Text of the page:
Microsoft Exchange – Name on the Security Certificate is Invalid or Does Not Match

Exchange – Name on the Security Certificate is Invalid or Does Not Match

Your users are frustrated that every 5 minutes, or upon opening Outlook, an obnoxious pop-up appears warning them that the Exchange server’s SSL does not match the FQDN. Danget…. This sounds like a poorly setup Exchange autodiscover URL! It can be incredible helpful to make a CNAME record such as “” >> “”, phones suddenly become so much easier for users. We need to also set up a Microsoft Exchange UCC SSL Security Certificate.


Extremely common are the lazily set up domain names like “company.local”. Domain registrars no longer offer SSLs for .local, and Microsoft has been telling sysadmins for a decade to use full FQDNs for Active Directory, for example, or This allows you to have resolvable SSL addresses for your various servers (web, mail, RemoteApp). This goes hand in hand with adjusting your autodiscover URL. It is very common to see internal Outlook clients resolve to “” as their Exchange server. Once you make these changes, you may need to re-make their Outlook profile (fun stuff huh?) to refresh pulling the new FQDN for all future mail syncs.

Here is a cheatlist of commands to make the internal URL, and external URL, accepted by Exchange match.

You’ll need a UCC SSL, generally $150/year from GoDaddy. You can also used a self-signed CA if you don’t want to spend any money, but it can be a world of pain (always go Web Server with base64 on certsrv.asp if you do, that’s a good stickler that a lot of guides can mess up).

You’ll probably want to use Exchange Management Console to generate the certificate request. Those are separate tasks for separate articles. Generally the SAN (multiple FQDNs the SSL covers) would include “;”. By including both under one umbrella, client devices can autoconfigure from anywhere, and no more SSL warnings.

First, find your existing settings in case you mess something up, or approval isn’t give for a UCC by management, or your need to go back for whatever reason.

## Changing Exchange 2010 to Use External DNS Name, Instead of .local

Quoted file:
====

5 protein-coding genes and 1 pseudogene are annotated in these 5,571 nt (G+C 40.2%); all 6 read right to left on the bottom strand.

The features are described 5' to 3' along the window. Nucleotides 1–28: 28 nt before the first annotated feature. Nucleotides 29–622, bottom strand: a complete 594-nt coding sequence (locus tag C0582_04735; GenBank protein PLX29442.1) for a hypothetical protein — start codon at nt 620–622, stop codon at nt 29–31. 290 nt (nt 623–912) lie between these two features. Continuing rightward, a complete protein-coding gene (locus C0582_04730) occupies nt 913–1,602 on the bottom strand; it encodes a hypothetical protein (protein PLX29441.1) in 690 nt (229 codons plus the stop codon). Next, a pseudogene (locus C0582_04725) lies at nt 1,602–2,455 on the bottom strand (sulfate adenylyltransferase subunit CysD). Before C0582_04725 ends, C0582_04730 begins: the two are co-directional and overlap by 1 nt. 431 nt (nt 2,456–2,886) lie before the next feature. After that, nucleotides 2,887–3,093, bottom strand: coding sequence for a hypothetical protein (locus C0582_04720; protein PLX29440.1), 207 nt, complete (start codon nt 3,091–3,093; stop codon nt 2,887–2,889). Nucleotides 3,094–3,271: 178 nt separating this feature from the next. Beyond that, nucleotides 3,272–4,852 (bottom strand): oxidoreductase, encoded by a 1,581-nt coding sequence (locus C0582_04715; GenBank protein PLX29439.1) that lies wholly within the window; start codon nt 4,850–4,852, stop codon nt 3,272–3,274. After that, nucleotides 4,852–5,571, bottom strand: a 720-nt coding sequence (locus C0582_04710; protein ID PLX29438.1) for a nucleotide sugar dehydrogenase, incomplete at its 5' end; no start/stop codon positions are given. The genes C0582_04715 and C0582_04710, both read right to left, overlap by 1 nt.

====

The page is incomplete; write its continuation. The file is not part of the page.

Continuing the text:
#Pull the old settings to be safe
Get-ClientAccessServer | FL
Get-WebServicesVirtualDirectory | FL
Get-OABVirtualDirectory | FL
Get-ActiveSyncVirtualDirectory | FL
Get-OWAVirtualDirectory | FL
Get-ECPVirtualDirectory | FL
Get-OutlookAnywhere | FL

Replace with whatever you normally use for mail resolution. You’ll also need to change the HostName of the Exchange server you’re using.

Watch out for the the switch “InternalHostname” at the bottom line if you do a search & replace command. Note if you don’t have Outlook Anywhere enabled it will just error out anyways (confirm with Get-OutlookAnywhere command).

Enter these commands into an Exchange Management Shell (Run as Admin!), then restart the transport service.

#Change hostname and resolved internal and external mail FQDN
Set-ClientAccessServer -Identity HostName -AutodiscoverServiceInternalUri
Set-WebServicesVirtualDirectory -Identity "HostName\EWS (Default Web Site)" -InternalUrl
Set-OABVirtualDirectory -Identity "HostName\oab (Default Web Site)" -InternalUrl
Set-ActiveSyncVirtualDirectory -Identity "HostName\Microsoft-Server-ActiveSync (Default Web Site)" -InternalUrl
Set-OWAVirtualDirectory -Identity "HostName\owa (Default Web Site)" -InternalUrl
Set-ECPVirtualDirectory -Identity "HostName\ecp (Default Web Site)" -InternalUrl
Set-OutlookAnywhere -Identity "HostName\Rpc (Default Web Site)" -InternalHostname -InternalClientsRequireSsl $true
#Restart Transport Service
stop-service MSExchangeTransport
start-service MSExchangeTransport

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